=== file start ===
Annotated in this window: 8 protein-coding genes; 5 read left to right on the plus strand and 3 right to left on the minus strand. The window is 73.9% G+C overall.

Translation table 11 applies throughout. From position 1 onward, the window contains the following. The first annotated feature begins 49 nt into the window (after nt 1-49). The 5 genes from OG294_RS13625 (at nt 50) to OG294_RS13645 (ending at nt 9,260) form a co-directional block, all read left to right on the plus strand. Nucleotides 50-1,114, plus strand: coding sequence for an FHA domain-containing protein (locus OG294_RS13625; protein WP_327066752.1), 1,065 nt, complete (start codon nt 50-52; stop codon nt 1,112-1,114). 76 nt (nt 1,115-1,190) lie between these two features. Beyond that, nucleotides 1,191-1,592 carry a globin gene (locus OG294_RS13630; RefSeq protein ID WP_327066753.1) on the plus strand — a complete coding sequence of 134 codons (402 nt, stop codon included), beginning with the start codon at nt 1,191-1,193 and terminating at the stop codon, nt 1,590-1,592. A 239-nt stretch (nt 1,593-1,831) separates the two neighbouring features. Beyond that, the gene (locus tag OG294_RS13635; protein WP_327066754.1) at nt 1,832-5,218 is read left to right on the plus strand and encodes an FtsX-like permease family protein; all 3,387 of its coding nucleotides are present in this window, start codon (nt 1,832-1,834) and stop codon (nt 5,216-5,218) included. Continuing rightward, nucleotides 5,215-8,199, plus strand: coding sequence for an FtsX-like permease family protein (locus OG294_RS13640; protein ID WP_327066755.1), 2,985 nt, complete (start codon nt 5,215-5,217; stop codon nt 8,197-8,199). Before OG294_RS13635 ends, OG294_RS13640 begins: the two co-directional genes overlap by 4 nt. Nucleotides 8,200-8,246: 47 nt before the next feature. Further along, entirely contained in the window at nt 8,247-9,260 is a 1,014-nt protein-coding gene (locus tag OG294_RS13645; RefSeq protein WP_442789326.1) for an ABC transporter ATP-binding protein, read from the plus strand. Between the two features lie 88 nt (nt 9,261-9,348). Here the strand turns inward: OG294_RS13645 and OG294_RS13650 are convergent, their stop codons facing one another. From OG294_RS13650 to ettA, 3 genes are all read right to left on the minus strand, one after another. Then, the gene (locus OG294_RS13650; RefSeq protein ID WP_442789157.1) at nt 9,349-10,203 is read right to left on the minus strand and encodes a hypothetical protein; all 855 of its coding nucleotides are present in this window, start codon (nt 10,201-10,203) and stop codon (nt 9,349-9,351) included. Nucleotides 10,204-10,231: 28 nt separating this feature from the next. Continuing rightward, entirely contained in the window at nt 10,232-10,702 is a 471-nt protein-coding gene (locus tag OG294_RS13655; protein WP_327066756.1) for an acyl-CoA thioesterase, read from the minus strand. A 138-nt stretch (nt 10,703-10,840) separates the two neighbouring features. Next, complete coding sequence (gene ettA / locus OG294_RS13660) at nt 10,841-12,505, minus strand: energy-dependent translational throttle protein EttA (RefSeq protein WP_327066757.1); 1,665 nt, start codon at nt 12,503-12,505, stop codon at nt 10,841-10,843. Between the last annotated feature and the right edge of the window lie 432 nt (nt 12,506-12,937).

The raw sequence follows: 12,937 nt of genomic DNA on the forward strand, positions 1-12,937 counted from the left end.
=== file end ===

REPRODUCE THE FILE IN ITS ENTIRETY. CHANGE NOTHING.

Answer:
Annotated in this window: 8 protein-coding genes; 5 read left to right on the plus strand and 3 right to left on the minus strand. The window is 73.9% G+C overall.

Translation table 11 applies throughout. From position 1 onward, the window contains the following. The first annotated feature begins 49 nt into the window (after nt 1-49). The 5 genes from OG294_RS13625 (at nt 50) to OG294_RS13645 (ending at nt 9,260) form a co-directional block, all read left to right on the plus strand. Nucleotides 50-1,114, plus strand: coding sequence for an FHA domain-containing protein (locus OG294_RS13625; protein WP_327066752.1), 1,065 nt, complete (start codon nt 50-52; stop codon nt 1,112-1,114). 76 nt (nt 1,115-1,190) lie between these two features. Beyond that, nucleotides 1,191-1,592 carry a globin gene (locus OG294_RS13630; RefSeq protein ID WP_327066753.1) on the plus strand — a complete coding sequence of 134 codons (402 nt, stop codon included), beginning with the start codon at nt 1,191-1,193 and terminating at the stop codon, nt 1,590-1,592. A 239-nt stretch (nt 1,593-1,831) separates the two neighbouring features. Beyond that, the gene (locus tag OG294_RS13635; protein WP_327066754.1) at nt 1,832-5,218 is read left to right on the plus strand and encodes an FtsX-like permease family protein; all 3,387 of its coding nucleotides are present in this window, start codon (nt 1,832-1,834) and stop codon (nt 5,216-5,218) included. Continuing rightward, nucleotides 5,215-8,199, plus strand: coding sequence for an FtsX-like permease family protein (locus OG294_RS13640; protein ID WP_327066755.1), 2,985 nt, complete (start codon nt 5,215-5,217; stop codon nt 8,197-8,199). Before OG294_RS13635 ends, OG294_RS13640 begins: the two co-directional genes overlap by 4 nt. Nucleotides 8,200-8,246: 47 nt before the next feature. Further along, entirely contained in the window at nt 8,247-9,260 is a 1,014-nt protein-coding gene (locus tag OG294_RS13645; RefSeq protein WP_442789326.1) for an ABC transporter ATP-binding protein, read from the plus strand. Between the two features lie 88 nt (nt 9,261-9,348). Here the strand turns inward: OG294_RS13645 and OG294_RS13650 are convergent, their stop codons facing one another. From OG294_RS13650 to ettA, 3 genes are all read right to left on the minus strand, one after another. Then, the gene (locus OG294_RS13650; RefSeq protein ID WP_442789157.1) at nt 9,349-10,203 is read right to left on the minus strand and encodes a hypothetical protein; all 855 of its coding nucleotides are present in this window, start codon (nt 10,201-10,203) and stop codon (nt 9,349-9,351) included. Nucleotides 10,204-10,231: 28 nt separating this feature from the next. Continuing rightward, entirely contained in the window at nt 10,232-10,702 is a 471-nt protein-coding gene (locus tag OG294_RS13655; protein WP_327066756.1) for an acyl-CoA thioesterase, read from the minus strand. A 138-nt stretch (nt 10,703-10,840) separates the two neighbouring features. Next, complete coding sequence (gene ettA / locus OG294_RS13660) at nt 10,841-12,505, minus strand: energy-dependent translational throttle protein EttA (RefSeq protein WP_327066757.1); 1,665 nt, start codon at nt 12,503-12,505, stop codon at nt 10,841-10,843. Between the last annotated feature and the right edge of the window lie 432 nt (nt 12,506-12,937).

The raw sequence follows: 12,937 nt of genomic DNA on the forward strand, positions 1-12,937 counted from the left end.